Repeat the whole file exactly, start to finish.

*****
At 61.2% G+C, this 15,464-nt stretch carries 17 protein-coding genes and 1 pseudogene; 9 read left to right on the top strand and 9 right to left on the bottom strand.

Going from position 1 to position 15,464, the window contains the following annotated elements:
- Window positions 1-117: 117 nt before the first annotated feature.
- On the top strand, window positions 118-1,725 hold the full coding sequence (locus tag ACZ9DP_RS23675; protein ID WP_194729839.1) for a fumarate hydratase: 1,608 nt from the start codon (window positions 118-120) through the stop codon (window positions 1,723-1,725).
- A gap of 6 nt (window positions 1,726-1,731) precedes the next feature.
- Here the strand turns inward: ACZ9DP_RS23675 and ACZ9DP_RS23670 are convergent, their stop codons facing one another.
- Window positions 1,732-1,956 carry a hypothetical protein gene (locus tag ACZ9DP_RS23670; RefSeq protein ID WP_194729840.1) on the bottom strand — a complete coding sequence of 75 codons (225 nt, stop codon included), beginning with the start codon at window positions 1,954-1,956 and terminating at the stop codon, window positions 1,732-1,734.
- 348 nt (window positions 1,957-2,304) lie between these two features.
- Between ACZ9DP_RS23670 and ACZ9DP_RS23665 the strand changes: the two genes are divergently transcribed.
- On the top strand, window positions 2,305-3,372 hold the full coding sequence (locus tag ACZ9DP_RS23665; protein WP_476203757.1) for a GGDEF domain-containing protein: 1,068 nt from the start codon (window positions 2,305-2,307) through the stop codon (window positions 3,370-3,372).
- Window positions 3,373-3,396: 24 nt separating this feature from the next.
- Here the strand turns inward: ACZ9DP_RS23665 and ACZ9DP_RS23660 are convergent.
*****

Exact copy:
At 61.2% G+C, this 15,464-nt stretch carries 17 protein-coding genes and 1 pseudogene; 9 read left to right on the top strand and 9 right to left on the bottom strand.

Going from position 1 to position 15,464, the window contains the following annotated elements:
- Window positions 1-117: 117 nt before the first annotated feature.
- On the top strand, window positions 118-1,725 hold the full coding sequence (locus tag ACZ9DP_RS23675; protein ID WP_194729839.1) for a fumarate hydratase: 1,608 nt from the start codon (window positions 118-120) through the stop codon (window positions 1,723-1,725).
- A gap of 6 nt (window positions 1,726-1,731) precedes the next feature.
- Here the strand turns inward: ACZ9DP_RS23675 and ACZ9DP_RS23670 are convergent, their stop codons facing one another.
- Window positions 1,732-1,956 carry a hypothetical protein gene (locus tag ACZ9DP_RS23670; RefSeq protein ID WP_194729840.1) on the bottom strand — a complete coding sequence of 75 codons (225 nt, stop codon included), beginning with the start codon at window positions 1,954-1,956 and terminating at the stop codon, window positions 1,732-1,734.
- 348 nt (window positions 1,957-2,304) lie between these two features.
- Between ACZ9DP_RS23670 and ACZ9DP_RS23665 the strand changes: the two genes are divergently transcribed.
- On the top strand, window positions 2,305-3,372 hold the full coding sequence (locus tag ACZ9DP_RS23665; protein WP_476203757.1) for a GGDEF domain-containing protein: 1,068 nt from the start codon (window positions 2,305-2,307) through the stop codon (window positions 3,370-3,372).
- Window positions 3,373-3,396: 24 nt separating this feature from the next.
- Here the strand turns inward: ACZ9DP_RS23665 and ACZ9DP_RS23660 are convergent.